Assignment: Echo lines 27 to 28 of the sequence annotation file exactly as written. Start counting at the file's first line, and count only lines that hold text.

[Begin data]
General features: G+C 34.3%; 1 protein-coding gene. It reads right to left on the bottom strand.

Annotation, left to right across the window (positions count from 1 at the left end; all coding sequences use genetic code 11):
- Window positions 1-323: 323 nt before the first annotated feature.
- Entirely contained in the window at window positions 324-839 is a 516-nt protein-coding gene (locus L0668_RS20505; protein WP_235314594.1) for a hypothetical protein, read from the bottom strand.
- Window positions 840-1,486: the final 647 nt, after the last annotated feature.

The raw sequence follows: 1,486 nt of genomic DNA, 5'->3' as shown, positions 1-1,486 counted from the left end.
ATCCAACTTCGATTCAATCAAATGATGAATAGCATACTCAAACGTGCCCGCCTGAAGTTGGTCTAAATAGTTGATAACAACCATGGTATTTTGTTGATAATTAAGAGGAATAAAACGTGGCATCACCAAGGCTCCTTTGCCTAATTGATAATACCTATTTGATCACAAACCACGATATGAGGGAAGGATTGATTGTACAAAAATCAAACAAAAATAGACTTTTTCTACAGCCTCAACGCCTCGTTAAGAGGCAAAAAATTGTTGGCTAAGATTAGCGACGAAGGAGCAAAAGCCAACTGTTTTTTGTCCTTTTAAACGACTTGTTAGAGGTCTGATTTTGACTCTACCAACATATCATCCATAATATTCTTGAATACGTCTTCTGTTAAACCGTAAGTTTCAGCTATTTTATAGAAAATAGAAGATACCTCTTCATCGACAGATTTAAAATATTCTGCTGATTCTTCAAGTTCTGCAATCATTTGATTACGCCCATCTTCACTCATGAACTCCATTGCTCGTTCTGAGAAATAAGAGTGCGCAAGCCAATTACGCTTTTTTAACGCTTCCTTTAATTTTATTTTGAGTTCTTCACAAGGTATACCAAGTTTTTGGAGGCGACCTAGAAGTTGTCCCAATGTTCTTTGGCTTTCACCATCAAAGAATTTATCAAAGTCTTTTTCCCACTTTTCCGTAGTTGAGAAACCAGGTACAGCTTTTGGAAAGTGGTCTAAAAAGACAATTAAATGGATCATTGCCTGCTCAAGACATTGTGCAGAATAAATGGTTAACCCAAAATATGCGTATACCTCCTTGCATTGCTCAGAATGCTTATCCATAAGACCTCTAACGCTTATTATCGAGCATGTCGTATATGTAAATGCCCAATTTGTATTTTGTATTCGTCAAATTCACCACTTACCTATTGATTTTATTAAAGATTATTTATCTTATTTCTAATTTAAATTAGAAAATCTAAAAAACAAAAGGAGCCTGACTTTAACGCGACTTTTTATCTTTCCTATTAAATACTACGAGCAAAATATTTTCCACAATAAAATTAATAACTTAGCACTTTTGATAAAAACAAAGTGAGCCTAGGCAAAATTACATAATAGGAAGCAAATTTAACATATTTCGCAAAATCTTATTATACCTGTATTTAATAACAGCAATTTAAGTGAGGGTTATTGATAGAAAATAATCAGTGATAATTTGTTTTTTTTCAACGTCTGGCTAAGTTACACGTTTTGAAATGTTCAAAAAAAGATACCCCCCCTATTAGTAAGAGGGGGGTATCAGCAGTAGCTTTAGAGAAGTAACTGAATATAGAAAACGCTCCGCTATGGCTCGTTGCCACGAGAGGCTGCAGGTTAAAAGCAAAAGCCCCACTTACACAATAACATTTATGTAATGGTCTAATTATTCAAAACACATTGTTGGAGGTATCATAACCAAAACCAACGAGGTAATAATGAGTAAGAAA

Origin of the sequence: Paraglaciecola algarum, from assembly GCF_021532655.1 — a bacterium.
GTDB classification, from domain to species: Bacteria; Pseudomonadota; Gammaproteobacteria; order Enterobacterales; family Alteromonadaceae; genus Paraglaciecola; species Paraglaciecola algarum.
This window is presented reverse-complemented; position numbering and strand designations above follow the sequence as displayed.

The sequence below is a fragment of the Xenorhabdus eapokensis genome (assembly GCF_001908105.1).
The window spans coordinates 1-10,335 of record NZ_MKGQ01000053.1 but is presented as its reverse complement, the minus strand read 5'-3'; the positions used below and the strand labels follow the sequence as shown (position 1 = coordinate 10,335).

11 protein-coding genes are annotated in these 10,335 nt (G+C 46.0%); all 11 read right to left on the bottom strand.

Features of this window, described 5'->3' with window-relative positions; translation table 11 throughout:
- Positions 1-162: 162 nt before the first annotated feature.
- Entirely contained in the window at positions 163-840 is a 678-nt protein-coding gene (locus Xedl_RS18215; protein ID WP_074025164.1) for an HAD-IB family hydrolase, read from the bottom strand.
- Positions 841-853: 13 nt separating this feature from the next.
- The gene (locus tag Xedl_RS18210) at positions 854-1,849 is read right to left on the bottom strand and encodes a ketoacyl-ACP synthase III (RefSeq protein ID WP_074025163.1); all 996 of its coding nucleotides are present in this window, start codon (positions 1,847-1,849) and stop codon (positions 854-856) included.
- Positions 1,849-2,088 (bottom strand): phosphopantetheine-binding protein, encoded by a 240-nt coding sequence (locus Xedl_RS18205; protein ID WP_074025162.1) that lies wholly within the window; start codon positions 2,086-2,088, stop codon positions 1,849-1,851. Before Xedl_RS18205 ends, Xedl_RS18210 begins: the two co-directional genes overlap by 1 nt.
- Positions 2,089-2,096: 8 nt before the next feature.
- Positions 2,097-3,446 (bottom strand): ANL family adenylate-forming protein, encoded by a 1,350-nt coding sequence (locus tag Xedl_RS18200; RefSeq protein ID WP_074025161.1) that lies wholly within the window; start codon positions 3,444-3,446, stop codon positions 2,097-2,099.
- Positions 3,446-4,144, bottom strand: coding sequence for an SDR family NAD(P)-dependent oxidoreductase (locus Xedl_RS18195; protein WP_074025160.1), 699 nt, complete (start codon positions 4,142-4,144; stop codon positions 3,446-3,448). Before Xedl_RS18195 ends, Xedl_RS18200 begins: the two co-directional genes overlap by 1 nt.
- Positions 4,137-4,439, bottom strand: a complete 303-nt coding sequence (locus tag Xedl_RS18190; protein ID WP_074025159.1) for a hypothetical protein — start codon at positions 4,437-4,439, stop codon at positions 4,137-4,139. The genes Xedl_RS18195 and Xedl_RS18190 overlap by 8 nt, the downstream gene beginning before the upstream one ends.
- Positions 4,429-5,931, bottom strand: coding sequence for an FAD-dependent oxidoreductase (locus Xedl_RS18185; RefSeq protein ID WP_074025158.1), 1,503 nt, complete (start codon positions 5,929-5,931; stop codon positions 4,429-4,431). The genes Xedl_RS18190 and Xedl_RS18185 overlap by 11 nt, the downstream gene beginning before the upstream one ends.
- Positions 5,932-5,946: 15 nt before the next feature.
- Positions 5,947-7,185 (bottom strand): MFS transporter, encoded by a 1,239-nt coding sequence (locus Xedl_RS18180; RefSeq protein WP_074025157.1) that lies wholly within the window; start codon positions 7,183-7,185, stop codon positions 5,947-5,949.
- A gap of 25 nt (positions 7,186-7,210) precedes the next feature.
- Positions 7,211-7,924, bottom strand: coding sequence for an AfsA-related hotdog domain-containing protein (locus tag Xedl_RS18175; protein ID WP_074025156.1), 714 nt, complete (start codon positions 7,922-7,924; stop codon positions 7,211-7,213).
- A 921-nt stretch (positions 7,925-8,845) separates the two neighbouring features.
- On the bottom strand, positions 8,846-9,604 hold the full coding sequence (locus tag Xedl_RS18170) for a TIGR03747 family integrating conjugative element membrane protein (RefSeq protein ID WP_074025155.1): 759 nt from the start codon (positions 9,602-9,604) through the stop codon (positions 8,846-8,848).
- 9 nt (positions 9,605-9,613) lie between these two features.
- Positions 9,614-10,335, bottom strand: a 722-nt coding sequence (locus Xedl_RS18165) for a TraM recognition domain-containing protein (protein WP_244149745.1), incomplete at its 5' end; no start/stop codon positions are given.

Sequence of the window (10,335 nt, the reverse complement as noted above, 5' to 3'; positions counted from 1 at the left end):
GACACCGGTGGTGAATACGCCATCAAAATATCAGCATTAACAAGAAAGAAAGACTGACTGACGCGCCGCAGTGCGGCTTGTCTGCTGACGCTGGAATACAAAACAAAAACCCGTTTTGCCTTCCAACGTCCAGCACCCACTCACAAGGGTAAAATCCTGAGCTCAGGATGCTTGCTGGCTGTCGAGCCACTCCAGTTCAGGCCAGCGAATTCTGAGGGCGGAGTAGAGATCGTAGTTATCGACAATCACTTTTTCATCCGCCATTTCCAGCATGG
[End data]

- A gap of 25 nt (positions 7,186-7,210) precedes the next feature.
- Positions 7,211-7,924, bottom strand: coding sequence for an AfsA-related hotdog domain-containing protein (locus tag Xedl_RS18175; protein ID WP_074025156.1), 714 nt, complete (start codon positions 7,922-7,924; stop codon positions 7,211-7,213).